I am a strong aficionado of Spanish wine, so I was pleased to bring home from this year’s Newport Seafood and Wine Festival two Oregon winemakers’ versions of wines whose grapes historically originated in Spain. Eugene’s J. Scott Cellars 2021 Albariño took a gold medal for this crisp, citrusy white wine that retails for $24. And a favorite red of mine, Mourvedre, which is native to Spain where it is called Monastrell, won a silver medal for the 2020 vintage made by Chris James Cellars from Carlton. Smokey, peppery, with flavors and aromas of tart blackberry make this wine a good choice with paella. The grapes were grown in the Columbia Valley; the price is $42.
Spain was actually on my mind before going into Newport Seafood and Wine Festival weekend. Christina and I have been taking advantage of OPB’s TV archives by binge-watching excellent European dramatic series such as “La Otra Mirada,” which is set in a girl’s boarding school in 1920s Sevilla, Spain. This charming family-oriented series deals with such issues as murder, lesbianism, rape, racism, abortion, the stigma of mental health problems and the valiant struggle of strong teachers to teach the girls that women can be strong and equal to men. The time may be 1920, but the issues are very contemporary. The series title translates to “A Different View.”
Memory took me back to my wanderjahr after college and the army, when I first entered Europe through Gibraltar and Spain. Heading north to Sevilla took me through the town of Jerez de la Frontera, where Sherry was invented. (“Jerez” became “Sherry” after the British bent the pronunciation of the word out of shape.)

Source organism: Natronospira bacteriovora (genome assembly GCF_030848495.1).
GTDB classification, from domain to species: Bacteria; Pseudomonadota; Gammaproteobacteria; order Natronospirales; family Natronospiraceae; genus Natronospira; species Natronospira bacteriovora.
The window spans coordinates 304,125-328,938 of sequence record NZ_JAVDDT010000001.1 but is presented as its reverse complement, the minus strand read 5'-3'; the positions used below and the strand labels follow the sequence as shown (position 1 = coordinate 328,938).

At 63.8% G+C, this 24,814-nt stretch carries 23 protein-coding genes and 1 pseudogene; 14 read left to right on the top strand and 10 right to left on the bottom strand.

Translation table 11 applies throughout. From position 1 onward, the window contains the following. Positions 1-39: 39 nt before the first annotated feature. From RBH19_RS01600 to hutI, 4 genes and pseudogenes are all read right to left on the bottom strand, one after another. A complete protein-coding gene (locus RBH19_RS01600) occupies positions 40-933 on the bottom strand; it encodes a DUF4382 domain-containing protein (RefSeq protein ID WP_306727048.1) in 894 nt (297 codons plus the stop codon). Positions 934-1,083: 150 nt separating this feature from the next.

I arrived in the city from where King Ferdinand and Queen Isabella sent the Italian explorer Christopher Columbus to see what he could find in 1492. Anxious to use my college Spanish, I fell in with some University of Sevilla students who put me up in their student quarters for a week. They took me to the great cathedral of Sevilla, where I casually leaned against what was pointed out to me to be the sarcophagus that contained some of the remains of Columbus. My fellow students also took me to class with them in the great stone university building that had once been the actual cigarette factory where Bizet’s Carmen once worked in the opera that bore her name.
But the most interesting gift from my student friends came when they took me to a performance at a school that trained young flamenco singers and dancers for jobs with international touring troupes, such as the José Greco Flamenco Company. What a smashing performance! After which, we went to the corner restaurant where I spotted the beautiful 17-year-old señorita who was the headliner. I said I wanted to interview her for my UCLA classmate’s fledgling arts and cultural magazine, and I handed my business card to my Sevilla colleagues. It had the magic name “Calif.” printed on it. I was then hurried down the ancient cobblestone street to a three-storied building where the male flamenco students lived.
We went up to the third floor, each floor cantilevered out over the narrow street by several feet. There, I was taken out on a balcony where I found myself only six or seven feet from the corresponding balcony of the identical building across the street: the residence of the female students — and there she was. Safely chaperoned by the distance between balconies. I got my interview. I hoped that some day she would be able to sing the role of Carmen ... and I would have given anything to be her Don José.
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